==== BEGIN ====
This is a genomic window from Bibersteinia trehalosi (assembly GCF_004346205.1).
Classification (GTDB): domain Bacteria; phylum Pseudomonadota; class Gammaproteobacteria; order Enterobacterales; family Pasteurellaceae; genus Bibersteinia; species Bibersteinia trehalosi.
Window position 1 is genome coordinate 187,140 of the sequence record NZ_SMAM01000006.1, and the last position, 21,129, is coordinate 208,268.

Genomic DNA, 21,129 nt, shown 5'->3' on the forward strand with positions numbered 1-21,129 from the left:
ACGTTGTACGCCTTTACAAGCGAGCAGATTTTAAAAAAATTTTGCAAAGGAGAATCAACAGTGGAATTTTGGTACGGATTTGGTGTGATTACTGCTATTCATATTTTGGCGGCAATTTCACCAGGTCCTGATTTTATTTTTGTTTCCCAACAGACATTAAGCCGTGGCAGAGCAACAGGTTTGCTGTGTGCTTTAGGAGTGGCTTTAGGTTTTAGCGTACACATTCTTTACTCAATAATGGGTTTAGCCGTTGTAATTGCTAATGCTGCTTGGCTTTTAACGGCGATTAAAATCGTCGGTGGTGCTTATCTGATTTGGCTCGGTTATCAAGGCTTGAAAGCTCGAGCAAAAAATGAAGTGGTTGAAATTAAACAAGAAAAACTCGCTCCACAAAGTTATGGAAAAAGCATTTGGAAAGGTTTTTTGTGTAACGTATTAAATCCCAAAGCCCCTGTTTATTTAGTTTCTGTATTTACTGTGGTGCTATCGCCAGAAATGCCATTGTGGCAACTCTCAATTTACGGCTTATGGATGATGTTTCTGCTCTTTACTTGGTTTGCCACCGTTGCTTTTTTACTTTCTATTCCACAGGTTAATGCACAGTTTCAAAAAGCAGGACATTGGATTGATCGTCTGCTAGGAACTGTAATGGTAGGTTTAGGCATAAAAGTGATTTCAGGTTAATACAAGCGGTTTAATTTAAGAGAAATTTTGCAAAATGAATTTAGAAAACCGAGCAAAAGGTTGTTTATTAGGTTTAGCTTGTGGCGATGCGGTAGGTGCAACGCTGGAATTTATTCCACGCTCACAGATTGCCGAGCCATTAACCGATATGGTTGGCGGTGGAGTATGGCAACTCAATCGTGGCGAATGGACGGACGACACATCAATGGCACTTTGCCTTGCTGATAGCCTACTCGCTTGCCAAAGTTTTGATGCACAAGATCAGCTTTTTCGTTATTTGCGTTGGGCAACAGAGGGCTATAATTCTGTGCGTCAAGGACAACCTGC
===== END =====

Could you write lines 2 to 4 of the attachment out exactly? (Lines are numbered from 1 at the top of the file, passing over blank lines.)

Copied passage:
Classification (GTDB): domain Bacteria; phylum Pseudomonadota; class Gammaproteobacteria; order Enterobacterales; family Pasteurellaceae; genus Bibersteinia; species Bibersteinia trehalosi.
Window position 1 is genome coordinate 187,140 of the sequence record NZ_SMAM01000006.1, and the last position, 21,129, is coordinate 208,268.

Genomic DNA, 21,129 nt, shown 5'->3' on the forward strand with positions numbered 1-21,129 from the left: